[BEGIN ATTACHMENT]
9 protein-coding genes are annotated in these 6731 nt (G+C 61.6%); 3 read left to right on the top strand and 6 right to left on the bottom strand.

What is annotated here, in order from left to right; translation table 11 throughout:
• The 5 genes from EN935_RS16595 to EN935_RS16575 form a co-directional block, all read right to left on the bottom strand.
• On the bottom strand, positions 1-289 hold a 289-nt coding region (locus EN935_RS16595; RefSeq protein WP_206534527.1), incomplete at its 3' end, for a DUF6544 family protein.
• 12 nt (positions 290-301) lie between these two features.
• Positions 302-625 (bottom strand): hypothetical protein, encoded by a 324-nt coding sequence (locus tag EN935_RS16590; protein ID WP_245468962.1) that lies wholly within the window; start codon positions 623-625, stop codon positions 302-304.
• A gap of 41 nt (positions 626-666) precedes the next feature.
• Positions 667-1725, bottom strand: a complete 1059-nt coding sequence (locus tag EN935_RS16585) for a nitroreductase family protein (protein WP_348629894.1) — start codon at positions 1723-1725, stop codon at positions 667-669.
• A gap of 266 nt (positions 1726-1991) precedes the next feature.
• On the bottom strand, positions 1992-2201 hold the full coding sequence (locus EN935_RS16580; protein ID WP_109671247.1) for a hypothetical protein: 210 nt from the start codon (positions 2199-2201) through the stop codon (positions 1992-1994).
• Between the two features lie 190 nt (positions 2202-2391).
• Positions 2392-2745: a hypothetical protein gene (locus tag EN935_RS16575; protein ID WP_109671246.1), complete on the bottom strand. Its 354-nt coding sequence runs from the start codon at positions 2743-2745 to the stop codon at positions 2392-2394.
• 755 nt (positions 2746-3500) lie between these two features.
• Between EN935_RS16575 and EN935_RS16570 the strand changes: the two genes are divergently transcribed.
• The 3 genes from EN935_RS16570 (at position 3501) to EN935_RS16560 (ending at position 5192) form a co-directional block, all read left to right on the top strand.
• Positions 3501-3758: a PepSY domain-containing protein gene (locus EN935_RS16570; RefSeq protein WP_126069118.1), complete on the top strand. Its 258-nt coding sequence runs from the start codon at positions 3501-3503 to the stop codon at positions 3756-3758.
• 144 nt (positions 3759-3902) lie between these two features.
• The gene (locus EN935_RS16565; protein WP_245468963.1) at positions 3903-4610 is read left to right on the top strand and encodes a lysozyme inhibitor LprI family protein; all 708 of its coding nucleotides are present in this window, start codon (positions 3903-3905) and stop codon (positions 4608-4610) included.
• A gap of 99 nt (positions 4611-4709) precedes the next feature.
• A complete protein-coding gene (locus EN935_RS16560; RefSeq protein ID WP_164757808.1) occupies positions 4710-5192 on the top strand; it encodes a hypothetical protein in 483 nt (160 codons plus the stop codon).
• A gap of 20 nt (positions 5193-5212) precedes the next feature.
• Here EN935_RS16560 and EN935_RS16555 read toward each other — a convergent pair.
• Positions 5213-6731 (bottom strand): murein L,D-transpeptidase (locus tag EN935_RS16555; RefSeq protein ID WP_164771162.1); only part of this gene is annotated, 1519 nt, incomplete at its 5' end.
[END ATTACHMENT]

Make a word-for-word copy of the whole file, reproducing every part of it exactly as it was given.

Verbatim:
9 protein-coding genes are annotated in these 6731 nt (G+C 61.6%); 3 read left to right on the top strand and 6 right to left on the bottom strand.

What is annotated here, in order from left to right; translation table 11 throughout:
• The 5 genes from EN935_RS16595 to EN935_RS16575 form a co-directional block, all read right to left on the bottom strand.
• On the bottom strand, positions 1-289 hold a 289-nt coding region (locus EN935_RS16595; RefSeq protein WP_206534527.1), incomplete at its 3' end, for a DUF6544 family protein.
• 12 nt (positions 290-301) lie between these two features.
• Positions 302-625 (bottom strand): hypothetical protein, encoded by a 324-nt coding sequence (locus tag EN935_RS16590; protein ID WP_245468962.1) that lies wholly within the window; start codon positions 623-625, stop codon positions 302-304.
• A gap of 41 nt (positions 626-666) precedes the next feature.
• Positions 667-1725, bottom strand: a complete 1059-nt coding sequence (locus tag EN935_RS16585) for a nitroreductase family protein (protein WP_348629894.1) — start codon at positions 1723-1725, stop codon at positions 667-669.
• A gap of 266 nt (positions 1726-1991) precedes the next feature.
• On the bottom strand, positions 1992-2201 hold the full coding sequence (locus EN935_RS16580; protein ID WP_109671247.1) for a hypothetical protein: 210 nt from the start codon (positions 2199-2201) through the stop codon (positions 1992-1994).
• Between the two features lie 190 nt (positions 2202-2391).
• Positions 2392-2745: a hypothetical protein gene (locus tag EN935_RS16575; protein ID WP_109671246.1), complete on the bottom strand. Its 354-nt coding sequence runs from the start codon at positions 2743-2745 to the stop codon at positions 2392-2394.
• 755 nt (positions 2746-3500) lie between these two features.
• Between EN935_RS16575 and EN935_RS16570 the strand changes: the two genes are divergently transcribed.
• The 3 genes from EN935_RS16570 (at position 3501) to EN935_RS16560 (ending at position 5192) form a co-directional block, all read left to right on the top strand.
• Positions 3501-3758: a PepSY domain-containing protein gene (locus EN935_RS16570; RefSeq protein WP_126069118.1), complete on the top strand. Its 258-nt coding sequence runs from the start codon at positions 3501-3503 to the stop codon at positions 3756-3758.
• 144 nt (positions 3759-3902) lie between these two features.
• The gene (locus EN935_RS16565; protein WP_245468963.1) at positions 3903-4610 is read left to right on the top strand and encodes a lysozyme inhibitor LprI family protein; all 708 of its coding nucleotides are present in this window, start codon (positions 3903-3905) and stop codon (positions 4608-4610) included.
• A gap of 99 nt (positions 4611-4709) precedes the next feature.
• A complete protein-coding gene (locus EN935_RS16560; RefSeq protein ID WP_164757808.1) occupies positions 4710-5192 on the top strand; it encodes a hypothetical protein in 483 nt (160 codons plus the stop codon).
• A gap of 20 nt (positions 5193-5212) precedes the next feature.
• Here EN935_RS16560 and EN935_RS16555 read toward each other — a convergent pair.
• Positions 5213-6731 (bottom strand): murein L,D-transpeptidase (locus tag EN935_RS16555; RefSeq protein ID WP_164771162.1); only part of this gene is annotated, 1519 nt, incomplete at its 5' end.